The last bolt from Locke’s crossbow rang true and we found ourselves standing on the stairs of the rickety old mansion. My connection to Naaru was so weak. I could sense her presence, but reaching for her power was like grasping through cobwebs for something that was just beyond my reach. Ande could feel it too, I could tell as the concern on his face was palatable.
Standing on the porch I called forth a blessing from Naaru to heal the wounds left by the undead birds as we waited or Locke to pick, well, the lock. I wonder if anyone else has caught that about his name.
As the door swung open, the smell of mold and decay almost knocked me over. Andren cast light on his shield and moved into the open foyer. As he moved the light around the room, our eyes were immediately drawn to it’s center. There stood a stuffed beast. It had the face of a lion, bat like wings and a wicked looking curved scorpion tail. I had never seen anything like it before. “A manticore, how curious,” Kothal piped up from behind me. How curious indeed.
“Don’t touch it Ande, we shouldn’t…”
“Don’t call me that,” he interprupted me, walked up and slapped his hand on the creature’s face as he turned to glare at me. I would have apologized, but there was no time because behind Ande the manticore started to shift and flicker and come alive! “Andren, duck!” I screamed as the ghost like manticore took a swipe at him.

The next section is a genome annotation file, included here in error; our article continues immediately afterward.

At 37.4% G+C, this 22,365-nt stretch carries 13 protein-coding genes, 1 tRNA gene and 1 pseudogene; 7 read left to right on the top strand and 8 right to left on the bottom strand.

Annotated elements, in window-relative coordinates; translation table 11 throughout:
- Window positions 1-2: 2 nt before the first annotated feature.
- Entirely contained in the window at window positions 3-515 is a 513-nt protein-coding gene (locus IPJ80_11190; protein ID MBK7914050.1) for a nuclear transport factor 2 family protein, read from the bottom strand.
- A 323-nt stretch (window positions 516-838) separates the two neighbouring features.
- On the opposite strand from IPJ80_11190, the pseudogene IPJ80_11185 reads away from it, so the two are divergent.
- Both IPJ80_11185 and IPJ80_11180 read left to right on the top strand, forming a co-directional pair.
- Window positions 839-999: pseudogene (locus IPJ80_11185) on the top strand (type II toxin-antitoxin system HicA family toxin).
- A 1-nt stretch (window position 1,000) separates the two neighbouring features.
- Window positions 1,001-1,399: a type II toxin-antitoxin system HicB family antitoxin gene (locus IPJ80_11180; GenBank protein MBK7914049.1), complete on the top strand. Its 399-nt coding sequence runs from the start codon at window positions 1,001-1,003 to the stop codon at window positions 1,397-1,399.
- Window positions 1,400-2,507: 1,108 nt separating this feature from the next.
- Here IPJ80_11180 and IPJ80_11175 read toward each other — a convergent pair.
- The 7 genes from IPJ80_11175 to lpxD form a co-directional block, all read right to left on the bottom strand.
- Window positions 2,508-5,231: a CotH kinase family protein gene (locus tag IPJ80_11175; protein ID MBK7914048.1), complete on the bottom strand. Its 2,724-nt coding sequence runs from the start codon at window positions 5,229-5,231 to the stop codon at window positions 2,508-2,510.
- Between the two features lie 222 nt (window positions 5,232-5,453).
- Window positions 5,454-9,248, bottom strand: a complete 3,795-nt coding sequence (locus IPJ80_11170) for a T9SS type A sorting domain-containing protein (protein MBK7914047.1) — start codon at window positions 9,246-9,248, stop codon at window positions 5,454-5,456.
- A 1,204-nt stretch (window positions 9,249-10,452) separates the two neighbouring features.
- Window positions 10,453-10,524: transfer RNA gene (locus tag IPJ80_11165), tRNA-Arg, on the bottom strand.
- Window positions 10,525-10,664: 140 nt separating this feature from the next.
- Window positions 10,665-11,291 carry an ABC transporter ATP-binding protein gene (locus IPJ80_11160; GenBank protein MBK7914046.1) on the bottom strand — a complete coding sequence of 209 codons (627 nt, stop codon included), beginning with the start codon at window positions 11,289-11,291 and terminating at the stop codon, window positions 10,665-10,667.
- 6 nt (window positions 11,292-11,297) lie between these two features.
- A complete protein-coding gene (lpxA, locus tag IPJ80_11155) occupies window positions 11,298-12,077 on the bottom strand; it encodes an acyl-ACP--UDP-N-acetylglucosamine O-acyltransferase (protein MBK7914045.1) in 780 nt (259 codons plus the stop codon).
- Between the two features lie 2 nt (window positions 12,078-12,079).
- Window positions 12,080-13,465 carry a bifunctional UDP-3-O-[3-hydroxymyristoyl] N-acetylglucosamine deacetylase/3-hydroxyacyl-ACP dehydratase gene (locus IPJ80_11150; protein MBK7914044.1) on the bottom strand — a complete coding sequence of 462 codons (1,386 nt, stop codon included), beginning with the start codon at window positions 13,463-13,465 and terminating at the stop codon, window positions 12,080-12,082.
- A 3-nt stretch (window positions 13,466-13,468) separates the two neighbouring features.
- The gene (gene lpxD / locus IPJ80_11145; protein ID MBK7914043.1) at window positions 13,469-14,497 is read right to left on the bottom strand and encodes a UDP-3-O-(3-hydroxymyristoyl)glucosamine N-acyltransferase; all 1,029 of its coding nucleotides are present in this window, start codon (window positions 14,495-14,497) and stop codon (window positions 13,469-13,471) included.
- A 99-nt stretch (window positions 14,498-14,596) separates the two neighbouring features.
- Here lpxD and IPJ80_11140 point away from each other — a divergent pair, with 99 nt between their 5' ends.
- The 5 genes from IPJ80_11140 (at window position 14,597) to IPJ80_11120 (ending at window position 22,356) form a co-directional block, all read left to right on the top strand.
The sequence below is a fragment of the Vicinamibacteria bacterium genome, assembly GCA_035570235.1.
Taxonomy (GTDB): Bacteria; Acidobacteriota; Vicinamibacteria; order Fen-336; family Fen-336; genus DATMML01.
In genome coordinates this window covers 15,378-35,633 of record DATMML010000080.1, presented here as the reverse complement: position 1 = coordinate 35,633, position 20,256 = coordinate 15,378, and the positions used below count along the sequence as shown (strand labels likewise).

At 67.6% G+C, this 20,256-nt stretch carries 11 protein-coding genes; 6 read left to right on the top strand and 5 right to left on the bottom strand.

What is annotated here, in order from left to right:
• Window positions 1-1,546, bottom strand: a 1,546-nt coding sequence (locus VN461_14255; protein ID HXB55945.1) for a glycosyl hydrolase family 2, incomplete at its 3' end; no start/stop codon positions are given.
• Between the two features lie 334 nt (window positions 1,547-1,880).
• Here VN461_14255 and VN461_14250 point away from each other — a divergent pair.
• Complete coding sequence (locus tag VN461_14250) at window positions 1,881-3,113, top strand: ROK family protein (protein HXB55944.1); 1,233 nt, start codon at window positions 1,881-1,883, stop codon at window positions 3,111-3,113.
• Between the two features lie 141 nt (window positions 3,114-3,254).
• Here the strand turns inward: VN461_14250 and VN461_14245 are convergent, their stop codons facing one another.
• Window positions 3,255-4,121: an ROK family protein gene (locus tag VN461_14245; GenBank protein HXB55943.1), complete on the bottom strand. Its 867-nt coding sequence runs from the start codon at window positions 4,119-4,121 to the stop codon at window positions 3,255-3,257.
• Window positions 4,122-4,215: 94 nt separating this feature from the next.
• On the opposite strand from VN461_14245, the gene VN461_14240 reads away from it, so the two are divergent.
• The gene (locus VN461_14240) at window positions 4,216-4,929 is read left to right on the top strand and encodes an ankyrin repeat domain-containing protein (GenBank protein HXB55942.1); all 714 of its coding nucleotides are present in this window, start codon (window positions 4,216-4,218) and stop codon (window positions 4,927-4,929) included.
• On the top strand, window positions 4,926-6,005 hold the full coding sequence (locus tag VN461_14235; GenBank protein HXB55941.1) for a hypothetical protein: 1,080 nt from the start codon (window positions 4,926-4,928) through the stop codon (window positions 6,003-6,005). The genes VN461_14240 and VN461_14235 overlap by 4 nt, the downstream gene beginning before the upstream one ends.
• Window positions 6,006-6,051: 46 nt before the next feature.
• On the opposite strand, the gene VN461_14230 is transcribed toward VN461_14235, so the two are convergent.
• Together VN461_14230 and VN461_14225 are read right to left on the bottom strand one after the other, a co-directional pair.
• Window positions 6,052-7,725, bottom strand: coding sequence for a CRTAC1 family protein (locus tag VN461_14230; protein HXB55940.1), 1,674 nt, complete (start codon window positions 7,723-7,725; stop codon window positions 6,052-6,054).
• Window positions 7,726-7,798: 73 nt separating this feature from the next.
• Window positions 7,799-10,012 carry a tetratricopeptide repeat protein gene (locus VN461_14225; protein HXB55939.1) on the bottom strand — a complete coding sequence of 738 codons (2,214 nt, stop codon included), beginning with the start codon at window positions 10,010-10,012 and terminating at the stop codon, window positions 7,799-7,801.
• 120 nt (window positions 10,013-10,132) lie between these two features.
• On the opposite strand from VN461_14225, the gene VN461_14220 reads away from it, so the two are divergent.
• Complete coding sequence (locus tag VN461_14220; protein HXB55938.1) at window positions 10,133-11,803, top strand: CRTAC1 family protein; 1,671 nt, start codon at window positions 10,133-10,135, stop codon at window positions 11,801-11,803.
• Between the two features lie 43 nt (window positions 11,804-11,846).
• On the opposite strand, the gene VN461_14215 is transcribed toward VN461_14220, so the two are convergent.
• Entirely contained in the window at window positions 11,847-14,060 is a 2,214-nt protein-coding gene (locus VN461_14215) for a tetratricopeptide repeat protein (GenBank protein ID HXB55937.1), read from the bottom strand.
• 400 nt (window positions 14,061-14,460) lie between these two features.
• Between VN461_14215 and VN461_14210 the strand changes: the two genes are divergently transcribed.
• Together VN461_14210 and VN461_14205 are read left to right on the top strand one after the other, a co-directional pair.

The beast roared as Andren turned to face it. Behind me I heard Locke and Kothal cry out in fear as I drew my sword and moved into place beside my brother to face the monster. The light shining from his shield bounced around the room, interspersed with the light of sacred flame and the bolts of crackling energy that flew from Kothal’s fingertips. Andren and I moved together dancing and weaving. Try as I might, I couldn’t connect sword and manticore. I sent a prayer of thanks to Naaru for my friends behind me and my brother beside me.
Over the monster’s roar, I could hear Norkel chanting. The beast lunged past Ande’s shield and bit his shoulder, granting me the opening I needed. I brought my sword down through it’s wispy form and watched as its shaped flickered and then sank into the floor boards.